Background: Revision rotator cuff repair is a surgical challenge, and the results have generally been inferior to those of primary repair. We examined the results of revision rotator cuff repair in a large series of patients and assessed which subgroups of patients had the greatest chance for a satisfactory functional outcome. Methods: A revision rotator cuff repair was performed in eighty patients after the failure of a previous operative repair. The average age of the patients at the time of the revision was fifty-nine years. Prior to revision, the average pain score was 7.4 points (with 0 points indicating no pain and 10 points, severe pain) and the active range of motion of the shoulder averaged 105° of elevation, 39° of external rotation, and internal rotation to the eleventh thoracic vertebra. All patients underwent repeat repair of the rotator cuff tendons to bone. Additional procedures included revision acromioplasty (fifty-three patients; 66%) and distal clavicular excision (twenty-six patients; 33%), among others. Results: After an average duration of follow-up of forty-nine months, the result was rated as satisfactory (excellent, good, or fair) in fifty-five patients (69%) and as unsatisfactory (poor) in twenty-five (31%). At the time of the latest follow-up, the average pain score had improved to 3.0 points and the active range of motion averaged 130° of elevation, 53° of external rotation, and internal rotation to the tenth thoracic vertebra. Improved results were associated with an intact deltoid origin, good-quality rotator cuff tissue, preoperative active elevation of the arm above the horizontal, and only one prior procedure. All seventeen patients who met all four of these criteria had a satisfactory result. Conclusions: The results of revision rotator cuff repair are inferior to those of primary repair. While pain relief can be reliably achieved in most patients, the functional results are improved principally in patients with an intact deltoid origin, good-quality rotator cuff tissue, preoperative elevation above the horizontal, and only one prior procedure.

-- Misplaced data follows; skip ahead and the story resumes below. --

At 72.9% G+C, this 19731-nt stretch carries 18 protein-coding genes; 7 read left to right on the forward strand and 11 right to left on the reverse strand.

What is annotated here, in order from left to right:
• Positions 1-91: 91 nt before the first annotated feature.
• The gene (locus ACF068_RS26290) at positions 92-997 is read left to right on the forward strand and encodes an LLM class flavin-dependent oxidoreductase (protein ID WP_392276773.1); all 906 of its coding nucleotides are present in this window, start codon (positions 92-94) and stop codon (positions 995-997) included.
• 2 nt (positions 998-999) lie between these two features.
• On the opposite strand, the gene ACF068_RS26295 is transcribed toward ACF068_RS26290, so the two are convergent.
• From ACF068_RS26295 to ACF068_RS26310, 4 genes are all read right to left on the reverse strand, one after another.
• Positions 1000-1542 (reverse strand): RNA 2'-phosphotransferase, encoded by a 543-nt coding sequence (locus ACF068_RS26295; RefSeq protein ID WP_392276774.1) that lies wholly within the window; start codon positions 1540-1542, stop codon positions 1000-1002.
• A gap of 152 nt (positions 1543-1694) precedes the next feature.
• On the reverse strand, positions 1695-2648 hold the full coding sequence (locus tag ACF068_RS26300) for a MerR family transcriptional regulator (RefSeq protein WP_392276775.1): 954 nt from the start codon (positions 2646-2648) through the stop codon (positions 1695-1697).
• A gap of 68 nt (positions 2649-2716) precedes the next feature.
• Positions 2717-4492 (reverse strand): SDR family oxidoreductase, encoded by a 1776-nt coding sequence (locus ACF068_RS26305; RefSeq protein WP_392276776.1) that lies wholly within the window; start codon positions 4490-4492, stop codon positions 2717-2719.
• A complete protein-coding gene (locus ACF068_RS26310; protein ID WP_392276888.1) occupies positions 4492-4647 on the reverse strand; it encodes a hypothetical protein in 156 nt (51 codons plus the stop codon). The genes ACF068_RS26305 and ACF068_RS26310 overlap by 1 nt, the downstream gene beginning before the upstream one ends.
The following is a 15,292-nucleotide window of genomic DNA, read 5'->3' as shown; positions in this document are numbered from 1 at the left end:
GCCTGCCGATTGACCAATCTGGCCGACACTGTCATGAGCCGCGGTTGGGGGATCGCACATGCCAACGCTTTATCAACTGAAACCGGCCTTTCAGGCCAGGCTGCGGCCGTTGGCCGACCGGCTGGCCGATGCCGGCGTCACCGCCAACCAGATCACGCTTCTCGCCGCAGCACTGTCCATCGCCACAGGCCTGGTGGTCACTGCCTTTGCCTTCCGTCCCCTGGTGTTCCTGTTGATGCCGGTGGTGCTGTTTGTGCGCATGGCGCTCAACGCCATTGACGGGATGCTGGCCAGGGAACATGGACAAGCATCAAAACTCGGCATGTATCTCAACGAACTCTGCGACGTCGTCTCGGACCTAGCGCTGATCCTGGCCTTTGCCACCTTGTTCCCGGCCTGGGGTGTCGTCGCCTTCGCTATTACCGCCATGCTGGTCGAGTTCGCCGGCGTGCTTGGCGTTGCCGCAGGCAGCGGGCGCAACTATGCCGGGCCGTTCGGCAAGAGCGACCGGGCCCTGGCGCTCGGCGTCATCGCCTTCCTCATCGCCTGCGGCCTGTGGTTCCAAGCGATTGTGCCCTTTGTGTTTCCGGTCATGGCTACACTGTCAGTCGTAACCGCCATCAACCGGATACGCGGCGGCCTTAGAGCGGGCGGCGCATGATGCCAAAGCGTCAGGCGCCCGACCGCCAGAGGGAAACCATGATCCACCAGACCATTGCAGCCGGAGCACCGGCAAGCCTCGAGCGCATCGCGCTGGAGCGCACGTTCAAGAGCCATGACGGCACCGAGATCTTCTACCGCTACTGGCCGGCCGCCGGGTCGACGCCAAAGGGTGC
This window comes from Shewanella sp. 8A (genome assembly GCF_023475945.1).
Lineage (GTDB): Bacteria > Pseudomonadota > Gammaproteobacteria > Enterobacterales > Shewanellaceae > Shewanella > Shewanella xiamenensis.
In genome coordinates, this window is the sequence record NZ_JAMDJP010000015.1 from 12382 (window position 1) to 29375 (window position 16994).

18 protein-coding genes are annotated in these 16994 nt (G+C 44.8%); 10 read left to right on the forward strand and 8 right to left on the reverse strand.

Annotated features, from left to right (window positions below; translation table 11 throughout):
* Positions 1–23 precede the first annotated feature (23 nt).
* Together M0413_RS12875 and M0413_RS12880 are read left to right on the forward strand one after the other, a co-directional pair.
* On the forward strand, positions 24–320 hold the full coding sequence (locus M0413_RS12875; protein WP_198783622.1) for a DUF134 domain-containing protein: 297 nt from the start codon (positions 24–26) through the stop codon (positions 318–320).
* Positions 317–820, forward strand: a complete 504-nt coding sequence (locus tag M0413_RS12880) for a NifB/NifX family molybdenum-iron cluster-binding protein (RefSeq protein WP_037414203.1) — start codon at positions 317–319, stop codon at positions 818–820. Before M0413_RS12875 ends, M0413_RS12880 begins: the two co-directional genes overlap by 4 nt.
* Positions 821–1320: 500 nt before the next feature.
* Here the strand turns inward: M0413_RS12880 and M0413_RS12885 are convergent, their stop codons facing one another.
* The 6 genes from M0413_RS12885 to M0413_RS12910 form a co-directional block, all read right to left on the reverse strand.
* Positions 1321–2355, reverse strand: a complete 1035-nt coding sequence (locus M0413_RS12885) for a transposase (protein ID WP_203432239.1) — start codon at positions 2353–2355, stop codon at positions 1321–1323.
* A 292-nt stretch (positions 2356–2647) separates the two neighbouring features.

ASJC Scopus subject areas
- Orthopedics and Sports Medicine